The Mahāyāna did not have to invent a god for this purpose; it has the Bodhisattvas who, unlike the Buddha, are still benevolently active in saṃsāra. But the very early Buddhists, before the advent of the Mahāyāna, evidently had to be advised against resorting to the gods of the Vedic pantheon for the fulfilment of their wishes. The Buddha was particularly emphatic against Vedic worship when it involved costly and inhumane sacrifices, and when it was mistakenly believed to confer mokṣa (deliverance). It was one of the Devas themselves who asked the Buddha what was the highest (most effective) of the propitious observances to bring about happy results. The commentary to the Maṅgala Sutta tells us that the propitious observances (maṅgala) in dispute were the Brahmanical ceremonies at birth, name-giving, marriage and so on, at different stages of life. The Buddha’s reply was that the observance most certain to bring felicity was to live in accordance with Dhamma. By this he meant that a man’s good kamma is his only certain protection from the ills of the world, not the observance of religious ceremonies, smearing one’s forehead and that of others with ashes, interpreting good and bad omens and lucky or unlucky hours of the day, and offering food to gods who were unable to eat it, or, if they really were gods, had no need of it. According to Buddhism— and not merely commentarial Buddhism, but the Buddhism of the oldest texts—what the Devas need and welcome is a share of the merit that only human beings can gain, through deeds of charity, compassion and duty towards the Sangha. The right living of a householder is fully set out in the Sigālovāda Sutta,  where the Buddha resourcefully takes advantage of the erroneous views of the young layman, Sigāla, to show him the right path to peace of mind and prosperity. The teaching given in the Sigālovāda Sutta sets forth in detail the moral code (sīla) of a householder, and is the same as that summarised in the quotation at the beginning of this essay. It emphasises man’s ability to enrich his own life with meaning and value, without dependence upon supernatural aid.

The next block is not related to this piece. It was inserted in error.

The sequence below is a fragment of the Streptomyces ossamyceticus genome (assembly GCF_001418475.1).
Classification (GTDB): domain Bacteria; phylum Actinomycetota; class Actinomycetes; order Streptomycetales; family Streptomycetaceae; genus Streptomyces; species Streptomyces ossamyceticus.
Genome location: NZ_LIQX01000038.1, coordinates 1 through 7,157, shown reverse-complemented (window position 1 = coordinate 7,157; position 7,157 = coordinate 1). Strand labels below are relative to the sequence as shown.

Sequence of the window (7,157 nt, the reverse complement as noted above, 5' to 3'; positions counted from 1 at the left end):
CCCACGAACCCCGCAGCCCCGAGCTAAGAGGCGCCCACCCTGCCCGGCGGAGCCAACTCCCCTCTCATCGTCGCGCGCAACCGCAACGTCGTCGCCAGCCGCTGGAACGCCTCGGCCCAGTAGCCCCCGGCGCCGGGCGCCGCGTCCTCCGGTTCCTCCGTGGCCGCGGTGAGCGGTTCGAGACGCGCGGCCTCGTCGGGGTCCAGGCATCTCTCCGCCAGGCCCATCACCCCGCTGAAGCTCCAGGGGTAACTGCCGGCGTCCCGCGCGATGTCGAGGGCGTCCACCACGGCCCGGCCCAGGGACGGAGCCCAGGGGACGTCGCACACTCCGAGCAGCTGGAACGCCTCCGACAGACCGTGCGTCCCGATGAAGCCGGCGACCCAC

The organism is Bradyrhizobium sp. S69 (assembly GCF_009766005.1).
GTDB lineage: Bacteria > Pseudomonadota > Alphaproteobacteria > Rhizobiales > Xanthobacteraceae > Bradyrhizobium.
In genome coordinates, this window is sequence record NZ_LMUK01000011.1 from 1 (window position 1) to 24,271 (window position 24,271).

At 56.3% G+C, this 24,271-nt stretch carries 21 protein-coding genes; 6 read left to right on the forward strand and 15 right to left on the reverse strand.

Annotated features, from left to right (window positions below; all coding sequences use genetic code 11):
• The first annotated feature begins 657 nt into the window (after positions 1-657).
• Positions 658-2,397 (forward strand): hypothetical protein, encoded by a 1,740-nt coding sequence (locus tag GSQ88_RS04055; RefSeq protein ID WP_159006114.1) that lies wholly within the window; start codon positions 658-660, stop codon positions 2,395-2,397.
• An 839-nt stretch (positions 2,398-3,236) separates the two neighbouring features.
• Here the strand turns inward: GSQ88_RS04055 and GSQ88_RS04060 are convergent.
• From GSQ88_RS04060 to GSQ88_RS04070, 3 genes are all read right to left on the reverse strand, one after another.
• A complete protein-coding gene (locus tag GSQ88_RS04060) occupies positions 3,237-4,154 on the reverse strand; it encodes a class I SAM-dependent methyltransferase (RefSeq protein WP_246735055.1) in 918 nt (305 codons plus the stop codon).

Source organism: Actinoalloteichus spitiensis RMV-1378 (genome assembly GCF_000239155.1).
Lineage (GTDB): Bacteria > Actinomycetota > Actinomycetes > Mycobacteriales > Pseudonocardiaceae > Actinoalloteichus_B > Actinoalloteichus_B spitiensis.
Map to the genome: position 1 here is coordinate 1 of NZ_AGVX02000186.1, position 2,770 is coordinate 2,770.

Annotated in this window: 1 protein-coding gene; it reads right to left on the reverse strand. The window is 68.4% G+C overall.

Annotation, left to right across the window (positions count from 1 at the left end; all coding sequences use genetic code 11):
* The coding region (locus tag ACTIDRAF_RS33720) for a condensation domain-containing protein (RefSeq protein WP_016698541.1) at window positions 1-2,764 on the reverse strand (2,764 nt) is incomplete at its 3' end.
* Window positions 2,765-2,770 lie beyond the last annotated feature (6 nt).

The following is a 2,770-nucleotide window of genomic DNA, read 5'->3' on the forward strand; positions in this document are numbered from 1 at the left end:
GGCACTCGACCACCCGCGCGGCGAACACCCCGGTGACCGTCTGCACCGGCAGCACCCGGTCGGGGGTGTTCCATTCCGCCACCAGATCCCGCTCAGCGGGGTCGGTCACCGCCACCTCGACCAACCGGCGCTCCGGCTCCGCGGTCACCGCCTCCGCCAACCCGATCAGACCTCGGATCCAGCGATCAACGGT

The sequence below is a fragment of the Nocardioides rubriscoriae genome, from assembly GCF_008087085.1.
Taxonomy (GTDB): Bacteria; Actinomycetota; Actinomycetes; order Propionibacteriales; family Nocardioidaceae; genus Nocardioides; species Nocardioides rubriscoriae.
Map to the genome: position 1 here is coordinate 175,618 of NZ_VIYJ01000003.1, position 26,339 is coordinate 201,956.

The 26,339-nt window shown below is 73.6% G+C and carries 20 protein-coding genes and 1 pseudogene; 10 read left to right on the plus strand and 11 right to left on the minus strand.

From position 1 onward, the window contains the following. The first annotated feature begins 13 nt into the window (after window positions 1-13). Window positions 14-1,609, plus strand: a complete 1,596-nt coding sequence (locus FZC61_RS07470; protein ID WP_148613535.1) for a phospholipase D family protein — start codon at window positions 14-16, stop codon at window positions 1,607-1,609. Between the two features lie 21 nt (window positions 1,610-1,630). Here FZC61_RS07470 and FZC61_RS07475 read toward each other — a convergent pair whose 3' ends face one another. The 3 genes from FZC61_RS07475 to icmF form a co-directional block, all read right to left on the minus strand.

Yet despite this, the practice of appealing to gods for lokiya benefits persists among Buddhists, and to give a clear idea of what is meant by this, some explanation of the two terms lokiya and lokuttara must be given. Buddhism recognises lokiya experience as well as lokiya aspiration, and lokuttara experience as well as lokuttara aspiration. But lokiya aspiration and experience bear a wider connotation than does the word “mundane.” As a descriptive and defining term lokiya relates to all forms of consciousness and of existence within the thirty one abodes of saṃsāra. Even the heavenly states are included in that which is lokiya, “worldly” or “mundane.” The “world” in Buddhism is not only the sensible world of ordinary consciousness, it is the unseen environment of that world as well, comprising many planes of existence related to consciousness, and one to unconsciousness. As corollary to this, the definition of lokuttara, the “supramundane,” is narrower; it relates solely to the state outside of conditioned phenomena; that is, Nibbāna. Therefore in Buddhism the desire to be reborn in a heavenly state is just as much a lokiya aspiration as would be, for example, to wish for promotion in one’s job or success in a business venture. There is thus a displacement of values when a comparison is made between the Buddhist terms lokiya and lokuttara, and what they denote, and the English words used to translate them. In Western thinking, heavenly existence is considered to be supra-mundane, and the mundane is only life as experienced on this earth, the world known to us through the senses.